Cycling News Photographer Catches Drivers in the Act

Wisconsin’s Jeff Frings is an avid bike rider. He’s also a photographer for Milwaukee’s Fox 6, which may be why this report is among the most fair and balanced we’ve seen on cyclists’ right to the road.

Like many if not most cyclists, Frings has had his share of run-ins with space-hogging drivers. Unlike most, Frings’s bike is equipped with front- and rear-facing cameras. As you’ll see, this has given him an edge when making his case following a close call — his footage resulted in a ticket for one motorist — but it’s still not enough when law enforcement officials are ignorant of, or are unwilling to enforce, traffic laws.

  • This guy is a hero. And hooray for the Milwaukee Fox affiliate — that was an excellent piece of television news.

  • Carl

    Brookfield, my home town. I am so proud.

  • Very good report. Possibly due to the station link with he guy, but still. Its nice to see solid reporting.

  • This is an excellent piece of TV News journalism but why are you covering this now? This video has been around for months!

    Really! I’m curious.

    I’ve also thought about documenting my commute to work with video for exactly this reason.

  • Streetsman

    I agree I’ve also thought about documenting my commute with one of these:

    Could make for an interesting Streetfilm. I would point out every traffic violation that drivers commit in front of me during my 25-minute commute. I usually see about one instance of speeding, one instance of reckless driving, AND one instance of running a red light EVERY five minutes. And of course at least one vehicle double-parked in a bike lane every other block.

  • I’m glad to see law enforcement issued a citation based on his video. My experience (namely in Florida and Texas) has been “if a cop didn’t see it, it didn’t happen”.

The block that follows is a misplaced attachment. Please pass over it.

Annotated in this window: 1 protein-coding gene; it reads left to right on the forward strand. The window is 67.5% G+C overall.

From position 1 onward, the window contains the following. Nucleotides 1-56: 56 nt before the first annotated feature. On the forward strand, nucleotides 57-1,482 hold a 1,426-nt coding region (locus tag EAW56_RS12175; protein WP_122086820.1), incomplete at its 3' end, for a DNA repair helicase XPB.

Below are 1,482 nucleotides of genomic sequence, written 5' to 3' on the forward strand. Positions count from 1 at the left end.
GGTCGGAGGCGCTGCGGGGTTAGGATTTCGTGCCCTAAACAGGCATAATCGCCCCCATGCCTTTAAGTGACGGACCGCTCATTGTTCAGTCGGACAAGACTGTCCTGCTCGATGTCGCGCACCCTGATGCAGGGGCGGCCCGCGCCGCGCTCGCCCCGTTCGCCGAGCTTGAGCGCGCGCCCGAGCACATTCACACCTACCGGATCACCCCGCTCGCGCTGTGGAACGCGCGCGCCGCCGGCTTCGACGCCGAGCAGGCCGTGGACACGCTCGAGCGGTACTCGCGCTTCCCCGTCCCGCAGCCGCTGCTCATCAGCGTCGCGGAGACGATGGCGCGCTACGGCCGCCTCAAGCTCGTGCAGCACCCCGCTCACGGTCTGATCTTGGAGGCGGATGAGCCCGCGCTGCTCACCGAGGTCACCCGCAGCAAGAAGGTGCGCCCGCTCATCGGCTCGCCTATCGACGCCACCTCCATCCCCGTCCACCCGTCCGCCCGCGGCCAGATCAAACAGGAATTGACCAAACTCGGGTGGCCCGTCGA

• Ian Turner

    Some jurisdictions allow citizens to file citations against other private parties, provided they can back it up with evidence. It’s not clear if this is permitted in NYC.

  • James

    This was real good stuff. My hat’s off to this guy. The whole time I’m watching it, I’m thinking “welcome to my world”. That little Wisconsin town is stuck in the bicycling dark ages but this guy is doing something I have yet to see here in New York. God only knows what a bike-mounted camera would catch on film here. The municipal attorney in the town should have known better than to issue a brief about this… that’s going to bite them in the a$$ someday.

    I did think that the stuff at the end was not about riding in a snowstorm was not really necessary, though, and served to only reinforce the perceptions that motorists sometimes have of cyclists as members of a fringe group without common sense. Otherwise, great to see this.

  • rex

    Frings is kinda of dick. It is no surprise to me he gets treated that way.

  • As a Brooklynite, this shows me what we are up against in the rest of the country. (the Rural/Suburban world). We got it good

  • Ryan Lee


  • Matt H

    Seems to me that some of the close passes could have been forestalled by moving out into the lane a bit and putting passing motorists in a position where they can’t squeeze by without moving over. Not all instances, for sure, but in some respects the video makes a pretty good case for taking the lane as a preventative safety measure.

  • Matt H,

    I don’t know if vehicular cycling lane positioning works with the homicidal sociopaths that drive cars in today’s America. It may have worked a few decades ago when John Forester first came up with the practice. I’ve had too many instances where I’ve position myself out in the lane to prevent or at least slow drivers down when they attempt to pass, only to provoke highly aggressive and potentially deadly reactions (towards me) by those same drivers.

    Your damned or dead either way!

  • Matt H

    I don’t really believe that the kids (and adults) are any crazier than they used to be. 🙂

    Sometimes I get into a mode where I’m hesitant to take the lane where warranted, and I’m always amazed at how many close passes it generates. Yeah, some drivers won’t understand the logic and get irate, but I’d rather have an irate driver who clearly sees me and sees he can’t pass me without moving over, as compared to giving a (possibly equally irate) driver an unsafe option that appears like it should work.

  • This guy is awesome!



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